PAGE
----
“Too Important to Fail” has poignantly identified the most disturbing aspects of the education crisis that are so personally experienced by young people of color and their families across the nation. The statistics are lived every day in the flatlands of Oakland, CA, where homicide, gun violence, incarceration, recidivism, unemployment, poverty, poor health and more, are all too real.
The series also lifted pilot programs like Harlem Children’s Zone, quality analyses like PolicyLink and federal education and health initiatives such as the Affordable Care Act, Pell Grants and Innovation Grants that help provide a road map and incentives to work in communities across the country. We believe that analysis and policy only become real and sustainable when local communities make them so.
Oakland Community Organizations (OCO), the founding affiliate of the PICO National Network, is a faith-based community organization that has been at work for the past 15 years to improve education for those most at risk of being failed by our education and related systems. Oakland Unified School District’s new superintendent, Tony Smith, has named the progress of African American male students as the true benchmark for success in Oakland. This blog entry lifts some learning from the ground about the role an organized community can play in achieving this goal.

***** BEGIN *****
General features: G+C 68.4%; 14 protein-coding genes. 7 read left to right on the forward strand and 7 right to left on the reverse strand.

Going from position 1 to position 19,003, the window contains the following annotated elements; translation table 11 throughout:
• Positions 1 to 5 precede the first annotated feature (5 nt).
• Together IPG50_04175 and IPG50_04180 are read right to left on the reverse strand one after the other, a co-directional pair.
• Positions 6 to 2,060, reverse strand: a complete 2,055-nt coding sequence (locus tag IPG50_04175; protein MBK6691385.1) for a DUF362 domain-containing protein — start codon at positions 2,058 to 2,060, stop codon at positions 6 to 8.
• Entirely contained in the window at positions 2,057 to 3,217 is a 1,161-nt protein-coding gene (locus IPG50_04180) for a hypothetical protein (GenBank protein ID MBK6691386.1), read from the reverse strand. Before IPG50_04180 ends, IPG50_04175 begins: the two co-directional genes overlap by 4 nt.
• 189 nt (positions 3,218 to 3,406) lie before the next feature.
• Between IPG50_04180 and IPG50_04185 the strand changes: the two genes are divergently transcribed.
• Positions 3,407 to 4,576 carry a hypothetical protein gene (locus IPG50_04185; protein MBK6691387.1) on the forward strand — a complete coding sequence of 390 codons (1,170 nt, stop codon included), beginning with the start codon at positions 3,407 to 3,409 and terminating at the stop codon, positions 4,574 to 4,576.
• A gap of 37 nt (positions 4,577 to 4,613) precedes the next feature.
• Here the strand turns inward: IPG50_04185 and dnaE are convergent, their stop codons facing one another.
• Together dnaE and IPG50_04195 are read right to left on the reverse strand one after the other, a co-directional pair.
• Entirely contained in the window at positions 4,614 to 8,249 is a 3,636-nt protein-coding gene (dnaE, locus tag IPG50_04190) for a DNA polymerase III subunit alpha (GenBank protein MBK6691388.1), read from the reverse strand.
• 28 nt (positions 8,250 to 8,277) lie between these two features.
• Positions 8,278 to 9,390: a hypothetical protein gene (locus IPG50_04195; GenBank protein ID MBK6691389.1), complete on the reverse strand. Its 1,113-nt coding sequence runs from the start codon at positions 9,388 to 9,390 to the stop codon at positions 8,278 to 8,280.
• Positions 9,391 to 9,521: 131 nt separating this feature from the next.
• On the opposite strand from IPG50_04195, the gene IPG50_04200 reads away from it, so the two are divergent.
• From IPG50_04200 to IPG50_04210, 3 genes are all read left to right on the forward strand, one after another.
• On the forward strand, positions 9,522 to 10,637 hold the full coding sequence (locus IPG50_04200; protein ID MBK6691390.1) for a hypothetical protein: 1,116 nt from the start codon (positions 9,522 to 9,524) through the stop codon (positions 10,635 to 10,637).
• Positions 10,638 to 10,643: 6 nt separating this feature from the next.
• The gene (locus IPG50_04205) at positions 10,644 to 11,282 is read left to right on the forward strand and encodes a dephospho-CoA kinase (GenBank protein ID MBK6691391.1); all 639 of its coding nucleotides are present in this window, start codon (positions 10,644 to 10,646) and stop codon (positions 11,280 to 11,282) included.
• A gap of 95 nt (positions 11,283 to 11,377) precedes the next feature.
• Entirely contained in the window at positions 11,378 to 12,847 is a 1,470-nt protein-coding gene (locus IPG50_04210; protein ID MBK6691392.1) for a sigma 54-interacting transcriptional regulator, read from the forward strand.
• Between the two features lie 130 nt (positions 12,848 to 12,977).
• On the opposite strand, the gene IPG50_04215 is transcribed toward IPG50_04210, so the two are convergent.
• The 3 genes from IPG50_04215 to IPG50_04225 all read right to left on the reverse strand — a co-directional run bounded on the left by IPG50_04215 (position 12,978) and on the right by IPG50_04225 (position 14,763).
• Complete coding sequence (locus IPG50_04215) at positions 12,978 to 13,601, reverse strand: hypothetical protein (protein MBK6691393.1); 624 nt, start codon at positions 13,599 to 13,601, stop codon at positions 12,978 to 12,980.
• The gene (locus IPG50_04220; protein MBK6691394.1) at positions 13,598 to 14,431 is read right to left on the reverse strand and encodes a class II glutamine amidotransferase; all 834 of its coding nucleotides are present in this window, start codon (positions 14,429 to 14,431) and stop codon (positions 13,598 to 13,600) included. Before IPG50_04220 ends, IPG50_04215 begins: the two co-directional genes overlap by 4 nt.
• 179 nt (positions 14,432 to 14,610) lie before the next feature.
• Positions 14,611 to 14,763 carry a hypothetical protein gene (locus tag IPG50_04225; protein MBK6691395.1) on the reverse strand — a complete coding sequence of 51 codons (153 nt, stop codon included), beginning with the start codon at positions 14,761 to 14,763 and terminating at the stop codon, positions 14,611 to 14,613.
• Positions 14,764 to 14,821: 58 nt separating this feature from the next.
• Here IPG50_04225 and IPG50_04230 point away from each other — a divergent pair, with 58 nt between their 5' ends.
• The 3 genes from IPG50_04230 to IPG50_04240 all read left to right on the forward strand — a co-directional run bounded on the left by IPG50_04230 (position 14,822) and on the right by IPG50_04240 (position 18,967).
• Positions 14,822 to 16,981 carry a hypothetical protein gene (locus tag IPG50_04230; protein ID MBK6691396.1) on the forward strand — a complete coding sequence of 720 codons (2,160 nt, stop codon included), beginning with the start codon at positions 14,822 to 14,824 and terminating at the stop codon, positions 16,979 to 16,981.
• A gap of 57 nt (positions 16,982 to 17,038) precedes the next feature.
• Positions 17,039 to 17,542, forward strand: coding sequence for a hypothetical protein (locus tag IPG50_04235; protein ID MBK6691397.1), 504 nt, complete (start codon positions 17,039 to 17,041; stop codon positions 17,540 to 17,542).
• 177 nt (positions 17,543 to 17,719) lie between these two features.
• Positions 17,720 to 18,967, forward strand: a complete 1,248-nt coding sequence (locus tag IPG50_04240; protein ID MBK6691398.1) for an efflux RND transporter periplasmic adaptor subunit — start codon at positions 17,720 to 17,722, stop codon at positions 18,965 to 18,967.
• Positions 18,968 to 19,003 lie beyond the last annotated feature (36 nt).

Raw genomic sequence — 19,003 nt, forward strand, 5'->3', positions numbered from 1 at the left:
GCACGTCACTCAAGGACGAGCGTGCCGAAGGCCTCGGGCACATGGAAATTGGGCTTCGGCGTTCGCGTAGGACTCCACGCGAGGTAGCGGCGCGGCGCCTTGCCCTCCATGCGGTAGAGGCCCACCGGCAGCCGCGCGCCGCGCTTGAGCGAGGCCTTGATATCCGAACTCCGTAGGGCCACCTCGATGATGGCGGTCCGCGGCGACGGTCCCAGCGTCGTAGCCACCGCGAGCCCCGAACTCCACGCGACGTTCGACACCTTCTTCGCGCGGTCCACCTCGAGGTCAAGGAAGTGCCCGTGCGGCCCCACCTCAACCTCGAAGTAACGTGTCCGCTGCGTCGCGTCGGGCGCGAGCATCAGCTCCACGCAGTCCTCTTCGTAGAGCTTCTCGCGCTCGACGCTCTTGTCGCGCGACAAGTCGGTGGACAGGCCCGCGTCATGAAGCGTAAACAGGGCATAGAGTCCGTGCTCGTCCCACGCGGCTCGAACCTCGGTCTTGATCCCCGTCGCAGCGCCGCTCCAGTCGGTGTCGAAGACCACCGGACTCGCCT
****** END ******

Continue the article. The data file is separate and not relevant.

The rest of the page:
Rooted in the unshakable love that parents and communities have for their children, it was 1996 when the OCO embarked on school reform work involving thousands of people who demanded an end to overcrowding in OUSD through construction of new facilities and an end to failure for students of color by supporting charter school formation and adoption of the new small autonomous schools policy. The impact of organizing is partly told in several studies. In 1999, only five Oakland schools had API scores (the statewide measure of school-wide achievement) above 800—the goal set for all K-12 schools. Today, 42 Oakland schools have API scores above 800. What is equally true is that the work is incomplete. The achievement gap is not being closed rapidly enough. The drop-out rate at comprehensive high schools is nearly 50%. Schools still strive to improve in poor, violent neighborhoods.